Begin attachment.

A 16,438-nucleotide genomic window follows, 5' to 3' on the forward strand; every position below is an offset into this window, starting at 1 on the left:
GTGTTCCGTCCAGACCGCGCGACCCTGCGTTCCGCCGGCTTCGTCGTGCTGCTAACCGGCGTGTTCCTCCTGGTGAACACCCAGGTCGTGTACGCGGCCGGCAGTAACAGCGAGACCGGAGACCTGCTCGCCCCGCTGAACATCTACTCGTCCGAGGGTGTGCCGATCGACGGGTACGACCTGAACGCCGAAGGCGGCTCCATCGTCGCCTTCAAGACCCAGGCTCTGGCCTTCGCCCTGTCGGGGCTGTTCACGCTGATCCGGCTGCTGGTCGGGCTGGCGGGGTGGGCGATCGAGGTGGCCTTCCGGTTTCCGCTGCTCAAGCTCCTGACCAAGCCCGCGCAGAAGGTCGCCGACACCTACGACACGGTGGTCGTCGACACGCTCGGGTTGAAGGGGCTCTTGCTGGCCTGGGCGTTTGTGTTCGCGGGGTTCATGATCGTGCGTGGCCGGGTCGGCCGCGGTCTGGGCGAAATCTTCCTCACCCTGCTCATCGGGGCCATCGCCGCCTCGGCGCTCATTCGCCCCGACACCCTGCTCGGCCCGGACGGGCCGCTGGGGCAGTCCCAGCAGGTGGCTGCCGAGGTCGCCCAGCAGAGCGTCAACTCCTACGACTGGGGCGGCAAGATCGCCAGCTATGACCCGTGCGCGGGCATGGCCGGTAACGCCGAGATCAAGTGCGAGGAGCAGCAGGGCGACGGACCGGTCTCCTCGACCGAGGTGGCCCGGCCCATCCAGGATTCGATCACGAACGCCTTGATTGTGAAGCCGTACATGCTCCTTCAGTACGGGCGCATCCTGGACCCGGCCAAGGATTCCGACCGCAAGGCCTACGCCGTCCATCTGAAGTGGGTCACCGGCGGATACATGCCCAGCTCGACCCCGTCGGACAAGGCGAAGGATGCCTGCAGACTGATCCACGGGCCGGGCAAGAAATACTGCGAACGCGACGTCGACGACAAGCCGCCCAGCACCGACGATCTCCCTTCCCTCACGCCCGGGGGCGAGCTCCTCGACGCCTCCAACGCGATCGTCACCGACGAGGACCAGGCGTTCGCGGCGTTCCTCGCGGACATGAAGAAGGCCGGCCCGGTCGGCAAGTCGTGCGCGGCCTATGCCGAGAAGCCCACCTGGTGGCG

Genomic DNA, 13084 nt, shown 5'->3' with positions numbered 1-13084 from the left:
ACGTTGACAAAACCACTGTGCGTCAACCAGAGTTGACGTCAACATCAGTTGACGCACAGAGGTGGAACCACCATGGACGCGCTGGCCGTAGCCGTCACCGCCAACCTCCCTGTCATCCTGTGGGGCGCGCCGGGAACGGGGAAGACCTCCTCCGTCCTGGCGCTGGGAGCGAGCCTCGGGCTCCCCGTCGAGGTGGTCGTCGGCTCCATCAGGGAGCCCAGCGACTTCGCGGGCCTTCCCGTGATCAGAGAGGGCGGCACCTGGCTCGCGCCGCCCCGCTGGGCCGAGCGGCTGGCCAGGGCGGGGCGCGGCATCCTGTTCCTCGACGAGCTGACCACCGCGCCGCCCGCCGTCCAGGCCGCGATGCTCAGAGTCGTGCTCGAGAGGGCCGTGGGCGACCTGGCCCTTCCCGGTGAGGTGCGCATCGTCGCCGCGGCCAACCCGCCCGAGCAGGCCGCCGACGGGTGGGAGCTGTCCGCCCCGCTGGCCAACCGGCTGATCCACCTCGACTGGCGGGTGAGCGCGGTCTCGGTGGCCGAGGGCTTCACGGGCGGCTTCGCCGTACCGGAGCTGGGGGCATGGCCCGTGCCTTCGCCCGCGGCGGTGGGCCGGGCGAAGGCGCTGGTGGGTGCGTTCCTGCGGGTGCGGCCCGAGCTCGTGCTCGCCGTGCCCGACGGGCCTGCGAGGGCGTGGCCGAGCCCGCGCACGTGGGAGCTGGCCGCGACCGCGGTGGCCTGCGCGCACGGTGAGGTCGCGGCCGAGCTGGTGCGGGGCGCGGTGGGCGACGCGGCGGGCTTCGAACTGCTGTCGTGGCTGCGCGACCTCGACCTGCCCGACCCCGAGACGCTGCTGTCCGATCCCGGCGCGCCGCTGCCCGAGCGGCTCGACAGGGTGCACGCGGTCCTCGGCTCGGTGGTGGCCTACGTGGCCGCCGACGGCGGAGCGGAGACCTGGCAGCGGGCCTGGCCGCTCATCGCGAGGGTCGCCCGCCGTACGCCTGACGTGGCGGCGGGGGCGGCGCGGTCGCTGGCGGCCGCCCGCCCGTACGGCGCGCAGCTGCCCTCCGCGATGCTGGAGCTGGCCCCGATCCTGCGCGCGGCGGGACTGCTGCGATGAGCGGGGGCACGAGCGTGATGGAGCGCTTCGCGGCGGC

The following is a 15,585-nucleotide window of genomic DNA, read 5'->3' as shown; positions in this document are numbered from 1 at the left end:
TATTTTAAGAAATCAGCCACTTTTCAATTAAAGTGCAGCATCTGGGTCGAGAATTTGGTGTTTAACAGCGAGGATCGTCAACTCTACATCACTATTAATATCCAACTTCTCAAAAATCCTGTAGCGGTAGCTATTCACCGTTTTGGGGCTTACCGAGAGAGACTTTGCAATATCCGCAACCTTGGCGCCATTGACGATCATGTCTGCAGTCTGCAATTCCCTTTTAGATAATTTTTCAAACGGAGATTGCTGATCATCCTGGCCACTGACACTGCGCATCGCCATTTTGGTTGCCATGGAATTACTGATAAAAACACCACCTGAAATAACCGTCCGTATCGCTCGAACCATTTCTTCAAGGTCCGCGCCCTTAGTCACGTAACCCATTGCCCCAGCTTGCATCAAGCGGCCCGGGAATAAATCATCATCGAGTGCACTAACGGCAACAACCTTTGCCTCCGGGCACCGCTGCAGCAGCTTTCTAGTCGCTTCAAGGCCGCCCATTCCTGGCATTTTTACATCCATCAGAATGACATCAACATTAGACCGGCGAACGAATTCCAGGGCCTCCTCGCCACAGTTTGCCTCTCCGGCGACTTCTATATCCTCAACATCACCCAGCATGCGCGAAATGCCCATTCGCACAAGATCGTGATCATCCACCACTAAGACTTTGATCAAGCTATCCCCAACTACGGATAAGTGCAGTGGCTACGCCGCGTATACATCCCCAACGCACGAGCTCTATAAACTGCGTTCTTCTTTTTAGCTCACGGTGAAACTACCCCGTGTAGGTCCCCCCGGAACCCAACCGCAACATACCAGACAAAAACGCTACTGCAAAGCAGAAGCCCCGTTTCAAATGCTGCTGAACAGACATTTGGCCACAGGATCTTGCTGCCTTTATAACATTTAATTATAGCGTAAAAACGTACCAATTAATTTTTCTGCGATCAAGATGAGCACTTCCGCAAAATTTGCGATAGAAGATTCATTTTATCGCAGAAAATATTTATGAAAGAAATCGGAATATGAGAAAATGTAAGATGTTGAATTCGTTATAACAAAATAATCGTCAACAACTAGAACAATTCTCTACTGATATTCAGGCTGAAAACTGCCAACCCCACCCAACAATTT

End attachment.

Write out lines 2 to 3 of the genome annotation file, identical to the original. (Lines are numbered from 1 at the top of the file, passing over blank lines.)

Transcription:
GTGTTCCGTCCAGACCGCGCGACCCTGCGTTCCGCCGGCTTCGTCGTGCTGCTAACCGGCGTGTTCCTCCTGGTGAACACCCAGGTCGTGTACGCGGCCGGCAGTAACAGCGAGACCGGAGACCTGCTCGCCCCGCTGAACATCTACTCGTCCGAGGGTGTGCCGATCGACGGGTACGACCTGAACGCCGAAGGCGGCTCCATCGTCGCCTTCAAGACCCAGGCTCTGGCCTTCGCCCTGTCGGGGCTGTTCACGCTGATCCGGCTGCTGGTCGGGCTGGCGGGGTGGGCGATCGAGGTGGCCTTCCGGTTTCCGCTGCTCAAGCTCCTGACCAAGCCCGCGCAGAAGGTCGCCGACACCTACGACACGGTGGTCGTCGACACGCTCGGGTTGAAGGGGCTCTTGCTGGCCTGGGCGTTTGTGTTCGCGGGGTTCATGATCGTGCGTGGCCGGGTCGGCCGCGGTCTGGGCGAAATCTTCCTCACCCTGCTCATCGGGGCCATCGCCGCCTCGGCGCTCATTCGCCCCGACACCCTGCTCGGCCCGGACGGGCCGCTGGGGCAGTCCCAGCAGGTGGCTGCCGAGGTCGCCCAGCAGAGCGTCAACTCCTACGACTGGGGCGGCAAGATCGCCAGCTATGACCCGTGCGCGGGCATGGCCGGTAACGCCGAGATCAAGTGCGAGGAGCAGCAGGGCGACGGACCGGTCTCCTCGACCGAGGTGGCCCGGCCCATCCAGGATTCGATCACGAACGCCTTGATTGTGAAGCCGTACATGCTCCTTCAGTACGGGCGCATCCTGGACCCGGCCAAGGATTCCGACCGCAAGGCCTACGCCGTCCATCTGAAGTGGGTCACCGGCGGATACATGCCCAGCTCGACCCCGTCGGACAAGGCGAAGGATGCCTGCAGACTGATCCACGGGCCGGGCAAGAAATACTGCGAACGCGACGTCGACGACAAGCCGCCCAGCACCGACGATCTCCCTTCCCTCACGCCCGGGGGCGAGCTCCTCGACGCCTCCAACGCGATCGTCACCGACGAGGACCAGGCGTTCGCGGCGTTCCTCGCGGACATGAAGAAGGCCGGCCCGGTCGGCAAGTCGTGCGCGGCCTATGCCGAGAAGCCCACCTGGTGGCG

Genomic DNA, 13084 nt, shown 5'->3' with positions numbered 1-13084 from the left: